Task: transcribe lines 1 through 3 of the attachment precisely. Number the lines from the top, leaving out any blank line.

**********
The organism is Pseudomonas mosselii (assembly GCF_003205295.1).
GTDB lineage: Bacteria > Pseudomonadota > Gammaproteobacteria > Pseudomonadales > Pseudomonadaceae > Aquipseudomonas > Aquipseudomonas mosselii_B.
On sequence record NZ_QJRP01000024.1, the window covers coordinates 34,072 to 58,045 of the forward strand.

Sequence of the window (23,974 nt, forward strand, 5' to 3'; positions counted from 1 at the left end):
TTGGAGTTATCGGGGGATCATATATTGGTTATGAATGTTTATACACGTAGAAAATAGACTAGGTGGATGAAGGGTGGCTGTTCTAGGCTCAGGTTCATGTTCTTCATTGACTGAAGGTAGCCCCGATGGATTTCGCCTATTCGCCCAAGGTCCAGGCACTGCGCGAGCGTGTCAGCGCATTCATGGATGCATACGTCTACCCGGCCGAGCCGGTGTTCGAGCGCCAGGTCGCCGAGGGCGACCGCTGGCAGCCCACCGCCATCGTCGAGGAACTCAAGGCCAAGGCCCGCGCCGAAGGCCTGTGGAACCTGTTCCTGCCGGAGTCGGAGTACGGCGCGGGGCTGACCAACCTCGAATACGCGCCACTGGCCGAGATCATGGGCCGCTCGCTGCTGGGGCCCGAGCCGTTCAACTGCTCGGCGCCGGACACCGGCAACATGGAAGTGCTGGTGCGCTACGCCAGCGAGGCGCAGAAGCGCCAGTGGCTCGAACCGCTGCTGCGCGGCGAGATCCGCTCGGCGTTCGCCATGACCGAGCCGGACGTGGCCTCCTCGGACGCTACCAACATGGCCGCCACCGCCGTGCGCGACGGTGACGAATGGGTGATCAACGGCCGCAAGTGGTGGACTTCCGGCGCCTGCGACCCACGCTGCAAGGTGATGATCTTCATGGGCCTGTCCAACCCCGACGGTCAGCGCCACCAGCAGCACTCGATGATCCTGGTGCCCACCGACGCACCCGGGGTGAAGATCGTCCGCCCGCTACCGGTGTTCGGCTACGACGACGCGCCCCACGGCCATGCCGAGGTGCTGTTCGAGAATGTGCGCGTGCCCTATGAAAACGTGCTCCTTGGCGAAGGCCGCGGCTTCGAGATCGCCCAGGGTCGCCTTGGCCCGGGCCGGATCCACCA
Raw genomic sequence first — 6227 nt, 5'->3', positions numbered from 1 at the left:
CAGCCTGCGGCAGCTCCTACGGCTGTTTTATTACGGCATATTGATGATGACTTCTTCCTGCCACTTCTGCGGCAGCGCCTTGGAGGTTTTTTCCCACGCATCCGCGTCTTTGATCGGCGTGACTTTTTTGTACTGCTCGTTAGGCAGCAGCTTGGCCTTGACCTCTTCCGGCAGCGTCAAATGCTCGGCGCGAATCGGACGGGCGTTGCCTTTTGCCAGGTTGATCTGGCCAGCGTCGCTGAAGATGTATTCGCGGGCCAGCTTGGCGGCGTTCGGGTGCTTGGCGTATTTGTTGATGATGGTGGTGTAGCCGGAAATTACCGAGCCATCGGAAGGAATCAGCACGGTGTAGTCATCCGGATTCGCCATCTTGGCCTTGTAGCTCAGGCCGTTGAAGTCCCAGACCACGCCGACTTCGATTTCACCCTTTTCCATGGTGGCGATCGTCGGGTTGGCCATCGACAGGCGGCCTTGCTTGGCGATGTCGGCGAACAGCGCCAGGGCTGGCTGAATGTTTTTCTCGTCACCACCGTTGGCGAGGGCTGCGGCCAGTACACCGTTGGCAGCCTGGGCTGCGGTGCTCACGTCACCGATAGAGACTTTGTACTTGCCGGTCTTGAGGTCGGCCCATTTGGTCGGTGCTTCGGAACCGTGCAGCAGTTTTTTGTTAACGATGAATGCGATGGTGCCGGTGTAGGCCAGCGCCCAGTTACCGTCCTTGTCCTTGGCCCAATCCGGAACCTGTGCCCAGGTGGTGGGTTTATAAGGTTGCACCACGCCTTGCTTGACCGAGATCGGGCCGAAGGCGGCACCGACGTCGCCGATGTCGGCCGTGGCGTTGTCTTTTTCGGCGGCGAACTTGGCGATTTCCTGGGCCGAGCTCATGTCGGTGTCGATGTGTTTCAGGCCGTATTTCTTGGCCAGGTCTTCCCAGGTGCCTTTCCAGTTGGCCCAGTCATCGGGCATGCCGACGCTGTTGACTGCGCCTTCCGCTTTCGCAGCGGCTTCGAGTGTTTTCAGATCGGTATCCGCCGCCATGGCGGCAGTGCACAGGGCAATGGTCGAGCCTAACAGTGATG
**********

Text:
The organism is Pseudomonas mosselii (assembly GCF_003205295.1).
GTDB lineage: Bacteria > Pseudomonadota > Gammaproteobacteria > Pseudomonadales > Pseudomonadaceae > Aquipseudomonas > Aquipseudomonas mosselii_B.
On sequence record NZ_QJRP01000024.1, the window covers coordinates 34,072 to 58,045 of the forward strand.